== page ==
Business

S.C. able to avoid any bank closings

Federal regulators have closed 140 banks nationwide this year - six times the number that were shuttered in 2008 - but so far South Carolina has remained untouched.

That's a feat in itself given that South Carolina is the only coastal state between Maryland and Florida not to lose a bank in 2009 despite having the nation's third-highest jobless rate at 12.3 percent in November.

By comparison, 25 banks in neighboring Georgia were taken over by federal authorities and 14 Florida banks were shuttered during 2009.

"We are cautiously optimistic that as this economy improves we will ride through this with all of our banks remaining solvent and intact," said Lloyd Hendricks, president of the S.C. Bankers Association.

S.C. banks survived the economic turbulence because they were better capitalized, meaning they could absorb charge-offs from loan defaults, Hendricks said.

Also, most avoided trouble by staying out of the "housing bubble," said Steven Mann, a finance professor at USC's Moore School of Business.

The bubble came when home prices rocketed during the earlier part of the decade as some lenders loosened credit. Prices fell when the recession hit.

A number of homeowners wound up underwater on their mortgage - where they owed more than the property was worth, and couldn't keep up with the payments triggering loan defaults and foreclosures.

"It was really concentrated in 10 states and South Carolina was not among that number," Mann said. "So by implication, the downdraft hasn't been as severe here as other places."

One thing all banks have had to deal with during 2009 keeping profit margins up.

Bauer Financial, which analyzes banks' balance sheets for investors, said the percentage of S.C. banks that receive its top rating of 4 and 5 stars slipped to 31 percent for the third quarter of 2009, compared to 48 percent for all of 2008.

Bauer also reported that of the 89 S.C. banks it tracked, ratings were downgraded for 11 banks, and upgraded for just two.

As the economy struggles to bounce back and customers try to keep up with payments, some banks have restructured loans, putting more pressure on profits.

"I think it's our place to work with our borrowers and restructure their debt if you need to so that they can remain current," said Sterling Laffitte, president of Palmetto State Bank in Hampton County.

Lowering interest rates can affect bank's profits. "But do you want your interest back or your principal," said Laffitte, former chairman of the banks' association.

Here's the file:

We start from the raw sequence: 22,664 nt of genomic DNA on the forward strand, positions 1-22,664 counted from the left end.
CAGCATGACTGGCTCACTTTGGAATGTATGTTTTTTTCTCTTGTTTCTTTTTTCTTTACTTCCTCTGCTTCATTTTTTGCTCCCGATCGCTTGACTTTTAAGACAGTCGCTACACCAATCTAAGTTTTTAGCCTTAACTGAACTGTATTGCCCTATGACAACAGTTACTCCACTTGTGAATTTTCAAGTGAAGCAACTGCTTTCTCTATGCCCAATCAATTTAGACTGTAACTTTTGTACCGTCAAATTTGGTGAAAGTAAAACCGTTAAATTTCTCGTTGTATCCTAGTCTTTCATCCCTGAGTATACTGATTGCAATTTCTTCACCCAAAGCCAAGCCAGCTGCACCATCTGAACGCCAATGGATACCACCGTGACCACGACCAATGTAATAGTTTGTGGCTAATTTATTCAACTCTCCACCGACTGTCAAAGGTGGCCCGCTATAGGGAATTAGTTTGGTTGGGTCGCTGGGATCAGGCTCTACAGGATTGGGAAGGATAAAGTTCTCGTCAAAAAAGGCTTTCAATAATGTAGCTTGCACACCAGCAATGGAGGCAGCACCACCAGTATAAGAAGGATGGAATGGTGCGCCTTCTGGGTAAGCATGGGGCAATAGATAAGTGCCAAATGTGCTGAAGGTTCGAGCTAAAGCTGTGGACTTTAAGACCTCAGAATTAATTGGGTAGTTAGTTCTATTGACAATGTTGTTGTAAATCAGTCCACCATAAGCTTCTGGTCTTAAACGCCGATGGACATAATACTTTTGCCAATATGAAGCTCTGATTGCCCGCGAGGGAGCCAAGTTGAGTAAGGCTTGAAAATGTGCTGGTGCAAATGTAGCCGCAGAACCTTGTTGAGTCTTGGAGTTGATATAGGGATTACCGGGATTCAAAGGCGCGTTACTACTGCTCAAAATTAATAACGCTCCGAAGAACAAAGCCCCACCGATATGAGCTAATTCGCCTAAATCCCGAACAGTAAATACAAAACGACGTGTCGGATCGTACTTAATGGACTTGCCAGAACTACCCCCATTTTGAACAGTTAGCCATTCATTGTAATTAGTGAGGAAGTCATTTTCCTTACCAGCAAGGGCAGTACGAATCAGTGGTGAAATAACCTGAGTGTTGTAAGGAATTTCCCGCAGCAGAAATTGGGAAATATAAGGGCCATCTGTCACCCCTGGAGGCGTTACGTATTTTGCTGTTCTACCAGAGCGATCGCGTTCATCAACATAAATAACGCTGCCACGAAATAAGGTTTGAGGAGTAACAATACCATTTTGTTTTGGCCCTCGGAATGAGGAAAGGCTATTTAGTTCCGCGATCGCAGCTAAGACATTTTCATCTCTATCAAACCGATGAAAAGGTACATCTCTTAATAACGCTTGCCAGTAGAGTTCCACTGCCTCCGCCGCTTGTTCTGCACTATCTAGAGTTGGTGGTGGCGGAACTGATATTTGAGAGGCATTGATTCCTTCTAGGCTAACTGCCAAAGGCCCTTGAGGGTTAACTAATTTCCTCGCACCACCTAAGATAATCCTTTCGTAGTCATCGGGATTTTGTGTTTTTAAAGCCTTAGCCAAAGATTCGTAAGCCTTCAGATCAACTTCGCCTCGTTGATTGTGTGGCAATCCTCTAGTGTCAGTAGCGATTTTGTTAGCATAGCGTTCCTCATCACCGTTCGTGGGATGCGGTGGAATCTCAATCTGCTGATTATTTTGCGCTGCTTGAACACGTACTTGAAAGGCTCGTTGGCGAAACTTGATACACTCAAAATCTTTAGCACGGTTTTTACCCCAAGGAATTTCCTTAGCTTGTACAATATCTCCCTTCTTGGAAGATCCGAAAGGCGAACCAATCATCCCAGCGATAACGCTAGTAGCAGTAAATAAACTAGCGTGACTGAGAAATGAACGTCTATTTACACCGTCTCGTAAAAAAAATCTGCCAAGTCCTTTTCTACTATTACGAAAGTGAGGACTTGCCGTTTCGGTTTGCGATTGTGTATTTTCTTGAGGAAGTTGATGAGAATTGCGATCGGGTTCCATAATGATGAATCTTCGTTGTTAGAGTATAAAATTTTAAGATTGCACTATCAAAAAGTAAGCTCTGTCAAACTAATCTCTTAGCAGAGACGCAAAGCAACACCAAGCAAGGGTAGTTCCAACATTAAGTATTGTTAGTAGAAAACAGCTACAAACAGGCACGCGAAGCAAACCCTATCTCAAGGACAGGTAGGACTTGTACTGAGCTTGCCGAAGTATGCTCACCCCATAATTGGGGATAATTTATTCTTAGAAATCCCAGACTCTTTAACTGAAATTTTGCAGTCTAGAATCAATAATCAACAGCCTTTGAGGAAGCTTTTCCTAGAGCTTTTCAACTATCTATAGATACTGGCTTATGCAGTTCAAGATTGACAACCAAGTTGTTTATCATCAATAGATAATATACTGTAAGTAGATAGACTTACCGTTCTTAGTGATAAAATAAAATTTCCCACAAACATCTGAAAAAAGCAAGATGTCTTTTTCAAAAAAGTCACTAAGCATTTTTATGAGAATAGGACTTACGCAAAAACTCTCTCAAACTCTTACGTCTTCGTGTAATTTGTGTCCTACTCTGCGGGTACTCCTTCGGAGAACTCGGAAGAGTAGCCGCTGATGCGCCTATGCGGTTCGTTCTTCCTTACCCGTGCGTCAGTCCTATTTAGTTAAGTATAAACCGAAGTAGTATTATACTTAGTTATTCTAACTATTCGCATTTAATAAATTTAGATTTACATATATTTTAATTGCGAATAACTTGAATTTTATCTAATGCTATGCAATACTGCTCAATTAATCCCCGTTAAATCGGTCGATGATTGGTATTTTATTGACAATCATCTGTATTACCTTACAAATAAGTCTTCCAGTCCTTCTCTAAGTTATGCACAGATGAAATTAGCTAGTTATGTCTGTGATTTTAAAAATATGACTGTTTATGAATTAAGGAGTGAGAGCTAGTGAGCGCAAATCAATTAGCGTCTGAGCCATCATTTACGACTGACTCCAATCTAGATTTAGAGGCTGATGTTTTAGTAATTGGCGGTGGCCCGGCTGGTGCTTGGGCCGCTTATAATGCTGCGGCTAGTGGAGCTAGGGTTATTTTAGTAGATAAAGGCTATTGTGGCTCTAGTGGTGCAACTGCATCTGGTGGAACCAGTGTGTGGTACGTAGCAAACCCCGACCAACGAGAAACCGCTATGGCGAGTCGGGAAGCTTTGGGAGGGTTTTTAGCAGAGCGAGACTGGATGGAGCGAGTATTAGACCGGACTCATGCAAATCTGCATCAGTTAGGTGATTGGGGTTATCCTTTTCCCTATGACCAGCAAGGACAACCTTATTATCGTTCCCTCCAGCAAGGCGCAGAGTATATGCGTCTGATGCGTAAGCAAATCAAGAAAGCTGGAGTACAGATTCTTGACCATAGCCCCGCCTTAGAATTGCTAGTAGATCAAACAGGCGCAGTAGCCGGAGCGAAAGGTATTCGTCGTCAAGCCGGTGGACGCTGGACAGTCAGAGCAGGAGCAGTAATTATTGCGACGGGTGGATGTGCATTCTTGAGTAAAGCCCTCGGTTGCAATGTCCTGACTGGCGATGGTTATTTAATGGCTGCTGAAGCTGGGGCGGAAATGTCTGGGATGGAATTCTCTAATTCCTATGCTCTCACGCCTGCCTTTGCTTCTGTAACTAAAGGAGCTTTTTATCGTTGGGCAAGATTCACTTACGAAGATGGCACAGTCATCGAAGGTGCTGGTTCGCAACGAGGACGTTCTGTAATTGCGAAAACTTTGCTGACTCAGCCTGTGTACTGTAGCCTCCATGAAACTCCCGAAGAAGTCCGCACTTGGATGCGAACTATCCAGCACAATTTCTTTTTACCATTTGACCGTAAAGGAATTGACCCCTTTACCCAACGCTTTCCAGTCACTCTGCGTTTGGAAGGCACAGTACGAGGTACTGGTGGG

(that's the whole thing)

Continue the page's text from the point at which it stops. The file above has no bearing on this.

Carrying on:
As far as 2010, bankers believe the worst of the recession has past, but the business climate in South Carolina could be dicey.

"We are hopeful that these economic indicators imply that we are getting closer to the bottom, which is a key factor in re-establishing market and consumer confidence," said Craig Nix, chief financial officer at Columbia-based First Citizens Bank. "Unemployment figures, however, present a significant headwind to full economic recovery."

People who may have borrowed in the past for a house, car or appliance are standing pat, Laffitte said.

"Prudent borrowers aren't borrowing now," Laffitte said. "If I don't need that new refrigerator I'm not going to buy it, whereas two years ago I might have."

Nix added consumers aren't spending because they're saving more of their paychecks. Federal reports indicate Americans are saving at the highest rate in eight years.

Another problem on the economic horizon is the amount of commercial retail space that's vacant, Mann said.

According to survey of commercial real estate by Colliers Keenan, the occupancy rate in the Columbia market dropped to 88.34 percent in 2009 from 90.94 the year before. That marked the first time in a decade that the occupancy rate dropped below 90 percent.

Banks in the next year will need to focus on boosting capital and increasing reserves to weather loan losses, Nix said.

While business may be struggling, but Hendricks noted owners are adopting better management practices, keeping their staffs lean, and renegotiating prices to make a profit.

"There's always some good that comes out of all of this," Hendricks said. "I think people will be smarter and do better in running their business."

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